Amy Goodman: Single-payer prescription for what ails Obamacare
“We apologize for the inconvenience. The Marketplace is currently undergoing regularly scheduled maintenance and will be back up Monday 10/7/3013.” You read it right, 3013. That was the message on the homepage of the New York state health insurance exchange website this past weekend.
Yes, the Affordable Care Act (ACA), popularly known as Obamacare, is going through difficult birth pains, as the marketplace websites went live only to crash. The government is not giving out numbers, but informed observers speculate that very few people have succeeded in signing up for any of the plans so far.
The ACA rollout occurred as Republicans shut down the government in their attempt to defund Obamacare. But their strategy backfired. Had there been no shutdown, all of the attention would have been on the disastrous rollout. The fundamental issue, at the core of the health care dispute, is typically ignored and goes unreported: The for-profit health insurance industry in the United States is profoundly inefficient and costly, and a sane and sustainable alternative exists — single-payer, otherwise known as expanded and improved Medicare for all. Just change the age of eligibility from 65 to zero.
“When Medicare was rolled out in 1966, it was rolled out in six months using index cards,” Dr. Steffie Woolhandler told me Monday. “So if you have a simple system, you do not have to have all this expense and all this complexity and work.” Woolhandler is professor of public health at CUNY-Hunter College and a primary-care physician. She is a visiting professor at Harvard Medical School and the co-founder of Physicians for a National Health Program, or PNHP.
PNHP is an organization with 17,000 physicians as members, advocating for a single-payer health-care system in the U.S.
What is single-payer? Critics denounce it as “socialized medicine,” while ignoring that single-payer is already immensely popular in the U.S., as Medicare. A 2011 Harris poll found that Medicare enjoyed 88 percent support from American adults, followed closely by Social Security. Woolhandler explained that with a Medicare-for-all system, “you would get a card the day you’re born, and you’d keep it your entire life. It would entitle you to medical care, all needed medical care, without co-payments, without deductibles. And because it’s such a simple system, like Social Security, there would be very low administrative expenses. We would save about $400 billion [per year].” Woolhandler went on, rather than “thousands of different plans, tons of different co-payments, deductibles and restrictions — one single-payer plan, which is what we need for all Americans to give the Americans really the choice they want ... not the choice between insurance company A or insurance company B. They want the choice of any doctor or hospital, like you get with traditional Medicare.”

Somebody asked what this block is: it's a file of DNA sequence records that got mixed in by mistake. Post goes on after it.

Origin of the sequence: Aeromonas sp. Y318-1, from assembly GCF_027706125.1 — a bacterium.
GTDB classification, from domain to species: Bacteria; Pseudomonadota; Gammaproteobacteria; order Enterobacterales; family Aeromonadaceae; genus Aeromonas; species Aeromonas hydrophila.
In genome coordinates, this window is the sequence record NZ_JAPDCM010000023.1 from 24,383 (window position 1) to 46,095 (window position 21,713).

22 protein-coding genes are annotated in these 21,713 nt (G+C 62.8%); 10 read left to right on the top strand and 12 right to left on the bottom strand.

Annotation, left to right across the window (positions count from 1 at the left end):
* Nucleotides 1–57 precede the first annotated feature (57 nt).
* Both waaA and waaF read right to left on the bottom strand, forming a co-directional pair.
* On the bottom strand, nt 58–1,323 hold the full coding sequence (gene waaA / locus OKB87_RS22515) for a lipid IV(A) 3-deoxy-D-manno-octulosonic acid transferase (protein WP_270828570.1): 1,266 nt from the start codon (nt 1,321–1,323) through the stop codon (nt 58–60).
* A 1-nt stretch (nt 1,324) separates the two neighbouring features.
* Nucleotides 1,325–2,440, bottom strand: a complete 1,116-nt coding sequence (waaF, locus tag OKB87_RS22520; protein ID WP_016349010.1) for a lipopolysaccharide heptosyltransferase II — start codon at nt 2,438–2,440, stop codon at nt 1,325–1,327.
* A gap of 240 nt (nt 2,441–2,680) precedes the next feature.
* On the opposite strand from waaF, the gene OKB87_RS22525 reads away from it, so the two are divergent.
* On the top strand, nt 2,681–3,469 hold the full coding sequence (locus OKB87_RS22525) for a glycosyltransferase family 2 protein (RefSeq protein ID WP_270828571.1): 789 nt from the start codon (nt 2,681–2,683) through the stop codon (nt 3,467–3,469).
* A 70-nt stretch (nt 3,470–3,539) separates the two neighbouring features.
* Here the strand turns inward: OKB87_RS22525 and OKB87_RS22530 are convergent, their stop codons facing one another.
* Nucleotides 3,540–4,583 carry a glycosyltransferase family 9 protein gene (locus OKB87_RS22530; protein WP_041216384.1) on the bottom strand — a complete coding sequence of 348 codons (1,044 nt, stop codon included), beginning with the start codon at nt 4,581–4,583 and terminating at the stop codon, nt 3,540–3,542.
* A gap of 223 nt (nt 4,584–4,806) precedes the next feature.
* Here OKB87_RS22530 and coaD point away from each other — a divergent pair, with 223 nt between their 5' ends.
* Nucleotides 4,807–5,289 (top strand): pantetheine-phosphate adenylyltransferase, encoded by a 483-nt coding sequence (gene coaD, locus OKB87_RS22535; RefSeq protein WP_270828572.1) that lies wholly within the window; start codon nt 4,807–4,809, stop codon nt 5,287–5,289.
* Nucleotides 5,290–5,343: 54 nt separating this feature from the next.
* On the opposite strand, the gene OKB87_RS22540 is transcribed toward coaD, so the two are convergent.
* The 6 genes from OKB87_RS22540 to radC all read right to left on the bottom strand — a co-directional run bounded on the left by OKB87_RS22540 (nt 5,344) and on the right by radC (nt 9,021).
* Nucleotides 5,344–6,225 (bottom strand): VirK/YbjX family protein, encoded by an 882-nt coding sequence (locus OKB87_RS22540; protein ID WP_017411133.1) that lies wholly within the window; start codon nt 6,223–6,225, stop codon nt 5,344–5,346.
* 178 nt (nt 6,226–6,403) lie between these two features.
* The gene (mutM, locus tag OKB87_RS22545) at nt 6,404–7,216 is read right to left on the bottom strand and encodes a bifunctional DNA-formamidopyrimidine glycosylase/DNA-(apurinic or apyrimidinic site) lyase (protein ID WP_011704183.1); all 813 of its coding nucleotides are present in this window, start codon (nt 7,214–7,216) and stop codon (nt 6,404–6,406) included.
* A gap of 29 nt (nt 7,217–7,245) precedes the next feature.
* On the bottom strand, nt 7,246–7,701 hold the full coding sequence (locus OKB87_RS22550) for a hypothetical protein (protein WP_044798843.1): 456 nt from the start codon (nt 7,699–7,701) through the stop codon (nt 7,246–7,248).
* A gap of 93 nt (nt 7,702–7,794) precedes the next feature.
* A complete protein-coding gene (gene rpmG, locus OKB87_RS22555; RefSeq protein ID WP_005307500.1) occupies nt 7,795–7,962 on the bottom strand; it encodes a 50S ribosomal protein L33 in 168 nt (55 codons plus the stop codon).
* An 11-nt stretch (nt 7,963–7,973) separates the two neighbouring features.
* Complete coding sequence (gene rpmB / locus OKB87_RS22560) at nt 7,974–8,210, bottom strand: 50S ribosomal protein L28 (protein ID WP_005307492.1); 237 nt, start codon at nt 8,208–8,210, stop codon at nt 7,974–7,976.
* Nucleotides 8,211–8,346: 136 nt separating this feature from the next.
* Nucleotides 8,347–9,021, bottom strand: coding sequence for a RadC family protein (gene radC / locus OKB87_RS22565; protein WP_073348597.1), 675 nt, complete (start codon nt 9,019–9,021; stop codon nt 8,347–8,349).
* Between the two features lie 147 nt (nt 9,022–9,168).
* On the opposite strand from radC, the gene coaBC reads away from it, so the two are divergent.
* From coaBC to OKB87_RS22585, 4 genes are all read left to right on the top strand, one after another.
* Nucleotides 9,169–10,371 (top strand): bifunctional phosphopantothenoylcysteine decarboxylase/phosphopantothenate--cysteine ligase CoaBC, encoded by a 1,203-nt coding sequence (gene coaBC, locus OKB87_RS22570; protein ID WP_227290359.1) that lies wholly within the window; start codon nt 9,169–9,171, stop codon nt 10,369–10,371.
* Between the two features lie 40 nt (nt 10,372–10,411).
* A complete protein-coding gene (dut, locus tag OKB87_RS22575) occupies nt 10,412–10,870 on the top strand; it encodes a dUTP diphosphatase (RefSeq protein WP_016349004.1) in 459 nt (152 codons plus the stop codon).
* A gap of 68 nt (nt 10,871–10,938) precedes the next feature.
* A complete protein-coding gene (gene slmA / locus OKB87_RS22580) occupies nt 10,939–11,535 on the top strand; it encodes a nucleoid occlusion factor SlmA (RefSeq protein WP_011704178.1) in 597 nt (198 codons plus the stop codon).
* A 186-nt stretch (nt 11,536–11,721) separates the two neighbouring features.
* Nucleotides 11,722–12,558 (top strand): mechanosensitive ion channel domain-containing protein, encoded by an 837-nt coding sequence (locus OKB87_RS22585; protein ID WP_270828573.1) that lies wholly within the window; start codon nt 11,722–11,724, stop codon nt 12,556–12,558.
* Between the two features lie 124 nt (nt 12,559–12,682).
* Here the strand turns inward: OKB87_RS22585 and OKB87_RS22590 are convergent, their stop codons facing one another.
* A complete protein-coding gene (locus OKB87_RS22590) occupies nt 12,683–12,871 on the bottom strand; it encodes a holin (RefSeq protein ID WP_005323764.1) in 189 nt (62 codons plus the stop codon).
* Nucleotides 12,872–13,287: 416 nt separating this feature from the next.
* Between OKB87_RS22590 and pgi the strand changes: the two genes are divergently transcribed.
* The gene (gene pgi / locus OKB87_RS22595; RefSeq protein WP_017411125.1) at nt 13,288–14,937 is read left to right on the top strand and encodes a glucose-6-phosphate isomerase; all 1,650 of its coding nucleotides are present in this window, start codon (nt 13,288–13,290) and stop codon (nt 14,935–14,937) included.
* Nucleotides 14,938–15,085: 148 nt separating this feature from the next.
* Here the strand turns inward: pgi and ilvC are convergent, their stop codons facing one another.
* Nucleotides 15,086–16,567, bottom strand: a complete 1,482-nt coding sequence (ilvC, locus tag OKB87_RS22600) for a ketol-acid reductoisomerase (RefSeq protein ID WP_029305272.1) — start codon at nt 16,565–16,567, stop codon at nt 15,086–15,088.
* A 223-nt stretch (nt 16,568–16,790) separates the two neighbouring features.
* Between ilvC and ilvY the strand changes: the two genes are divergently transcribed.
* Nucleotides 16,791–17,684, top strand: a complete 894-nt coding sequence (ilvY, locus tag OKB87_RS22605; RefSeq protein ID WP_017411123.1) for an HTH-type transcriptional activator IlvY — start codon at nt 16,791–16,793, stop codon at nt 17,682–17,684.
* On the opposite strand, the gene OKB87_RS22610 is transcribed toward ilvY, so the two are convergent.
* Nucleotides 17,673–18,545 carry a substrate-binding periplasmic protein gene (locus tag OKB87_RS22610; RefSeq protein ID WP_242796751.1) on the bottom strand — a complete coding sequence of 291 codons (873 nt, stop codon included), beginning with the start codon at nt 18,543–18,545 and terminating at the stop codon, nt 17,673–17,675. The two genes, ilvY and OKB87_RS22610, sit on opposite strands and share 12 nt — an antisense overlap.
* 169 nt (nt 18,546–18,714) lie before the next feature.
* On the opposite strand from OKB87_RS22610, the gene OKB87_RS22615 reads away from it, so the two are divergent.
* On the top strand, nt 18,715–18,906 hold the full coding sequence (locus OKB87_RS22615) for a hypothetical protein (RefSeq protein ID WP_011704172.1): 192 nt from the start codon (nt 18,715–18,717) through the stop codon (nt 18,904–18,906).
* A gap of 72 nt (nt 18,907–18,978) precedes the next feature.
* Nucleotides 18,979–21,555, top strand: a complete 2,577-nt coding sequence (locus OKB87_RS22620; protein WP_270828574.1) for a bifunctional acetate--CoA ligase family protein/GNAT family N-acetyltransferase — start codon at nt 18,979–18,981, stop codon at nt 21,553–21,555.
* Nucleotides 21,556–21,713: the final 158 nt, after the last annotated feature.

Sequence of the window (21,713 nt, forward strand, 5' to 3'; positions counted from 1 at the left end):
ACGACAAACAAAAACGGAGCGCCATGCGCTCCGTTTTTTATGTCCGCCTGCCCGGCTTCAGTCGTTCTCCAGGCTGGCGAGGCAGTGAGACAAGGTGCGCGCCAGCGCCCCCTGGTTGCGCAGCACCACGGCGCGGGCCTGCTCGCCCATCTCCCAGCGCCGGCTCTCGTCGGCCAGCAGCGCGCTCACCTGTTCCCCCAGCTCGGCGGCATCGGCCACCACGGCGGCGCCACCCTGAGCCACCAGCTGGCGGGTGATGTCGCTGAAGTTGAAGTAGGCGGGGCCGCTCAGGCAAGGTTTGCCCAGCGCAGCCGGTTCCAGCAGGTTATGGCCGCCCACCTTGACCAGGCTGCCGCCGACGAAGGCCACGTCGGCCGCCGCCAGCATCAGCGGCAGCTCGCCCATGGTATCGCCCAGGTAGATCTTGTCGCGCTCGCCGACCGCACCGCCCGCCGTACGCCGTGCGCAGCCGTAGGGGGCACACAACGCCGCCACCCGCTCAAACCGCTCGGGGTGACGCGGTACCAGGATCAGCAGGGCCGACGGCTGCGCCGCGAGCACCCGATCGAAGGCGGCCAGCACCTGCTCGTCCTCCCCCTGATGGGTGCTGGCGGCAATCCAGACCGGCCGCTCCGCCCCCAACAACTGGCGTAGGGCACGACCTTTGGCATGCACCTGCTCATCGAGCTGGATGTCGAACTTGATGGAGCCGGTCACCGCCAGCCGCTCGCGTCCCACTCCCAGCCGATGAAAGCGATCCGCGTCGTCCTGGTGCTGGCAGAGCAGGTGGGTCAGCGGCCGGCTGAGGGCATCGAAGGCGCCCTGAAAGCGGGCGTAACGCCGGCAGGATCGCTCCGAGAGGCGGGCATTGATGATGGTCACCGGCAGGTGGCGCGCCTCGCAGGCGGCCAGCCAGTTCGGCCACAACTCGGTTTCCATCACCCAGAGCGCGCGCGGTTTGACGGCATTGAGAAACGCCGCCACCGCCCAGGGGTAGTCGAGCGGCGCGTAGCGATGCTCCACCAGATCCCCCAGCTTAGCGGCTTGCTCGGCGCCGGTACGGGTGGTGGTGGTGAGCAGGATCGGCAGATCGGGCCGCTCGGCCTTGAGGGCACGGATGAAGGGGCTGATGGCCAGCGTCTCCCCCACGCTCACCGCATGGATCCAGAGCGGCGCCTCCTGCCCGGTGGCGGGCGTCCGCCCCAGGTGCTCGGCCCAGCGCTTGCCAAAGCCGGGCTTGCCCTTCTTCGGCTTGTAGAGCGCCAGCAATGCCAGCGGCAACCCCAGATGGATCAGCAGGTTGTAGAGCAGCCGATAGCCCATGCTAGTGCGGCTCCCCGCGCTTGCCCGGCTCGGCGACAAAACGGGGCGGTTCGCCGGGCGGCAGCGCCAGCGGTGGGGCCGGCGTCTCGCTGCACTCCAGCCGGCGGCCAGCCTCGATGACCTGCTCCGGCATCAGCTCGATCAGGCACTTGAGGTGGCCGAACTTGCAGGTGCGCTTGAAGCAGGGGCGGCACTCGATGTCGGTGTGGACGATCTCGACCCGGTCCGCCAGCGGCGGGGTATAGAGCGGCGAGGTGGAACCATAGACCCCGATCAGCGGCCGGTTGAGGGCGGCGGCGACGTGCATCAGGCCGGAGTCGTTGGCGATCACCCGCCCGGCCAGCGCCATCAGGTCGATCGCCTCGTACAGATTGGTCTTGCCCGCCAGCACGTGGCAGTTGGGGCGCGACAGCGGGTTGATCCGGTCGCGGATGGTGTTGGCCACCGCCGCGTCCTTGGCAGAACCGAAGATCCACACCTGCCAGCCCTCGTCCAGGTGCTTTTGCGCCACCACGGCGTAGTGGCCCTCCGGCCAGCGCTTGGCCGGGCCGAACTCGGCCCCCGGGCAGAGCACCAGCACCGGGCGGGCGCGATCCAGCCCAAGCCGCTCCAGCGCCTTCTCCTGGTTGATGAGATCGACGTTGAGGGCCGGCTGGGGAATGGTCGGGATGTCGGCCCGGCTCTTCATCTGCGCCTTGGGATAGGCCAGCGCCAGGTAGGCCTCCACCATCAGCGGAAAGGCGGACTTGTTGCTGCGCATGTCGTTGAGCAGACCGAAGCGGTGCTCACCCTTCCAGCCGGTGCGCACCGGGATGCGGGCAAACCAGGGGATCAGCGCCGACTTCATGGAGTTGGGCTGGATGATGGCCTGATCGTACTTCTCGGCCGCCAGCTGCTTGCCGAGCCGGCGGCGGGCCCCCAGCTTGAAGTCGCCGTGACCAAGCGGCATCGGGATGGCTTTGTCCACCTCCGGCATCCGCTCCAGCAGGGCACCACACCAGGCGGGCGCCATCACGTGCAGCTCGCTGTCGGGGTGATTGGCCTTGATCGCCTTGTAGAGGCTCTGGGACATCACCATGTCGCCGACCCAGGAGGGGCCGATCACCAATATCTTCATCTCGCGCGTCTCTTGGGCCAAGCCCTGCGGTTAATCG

Monthly premiums in most cases are expected to decrease with Obamacare’s health exchange systems, which will enhance the transparency and ease of comparison for people shopping for a health insurance policy. If and when the technical problems are eliminated from the online health insurance exchanges, and people can easily shop, there will likely be a huge number of people buying policies for the first time. The ACA offers important advances, which even single-payer advocates acknowledge: subsidies for low-income applicants will make insurance affordable for the first time. Medicaid expansion also will bring many poor people into the umbrella of coverage. Young people can stay on their parents’ insurance until the age of 26. People with so-called pre-existing conditions can no longer be denied insurance.
While the ACA was deemed constitutional by the Supreme Court, the opinion gave states the option to opt out of the Medicaid expansion, which 26 states with Republican governors have done. A New York Times analysis of census data showed that up to 8 million poor people, mostly African-Americans and single mothers, and mostly in the Deep South, will be stranded without insurance, too poor to qualify for ACA subsidies, but stuck in a state that rejected Medicaid expansion.
So, while partisan bickering (between members of Congress who have among the best health and benefits packages in the U.S.) has shut down the government, the populace of the United States is still straitjacketed into a system of expensive, for-profit health insurance. We pay twice as much per capita as other industrialized countries, and have poorer health and lower life expectancy. The economic logic of single-payer is inescapable. Whether Obamacare is a pathway to get there is uncertain. As Woolhandler summed up, “It’s only a road to single-payer if we fight for single-payer.”
Denis Moynihan contributed research to this column.
Amy Goodman is the host of “Democracy Now!,” a daily international TV/radio news hour.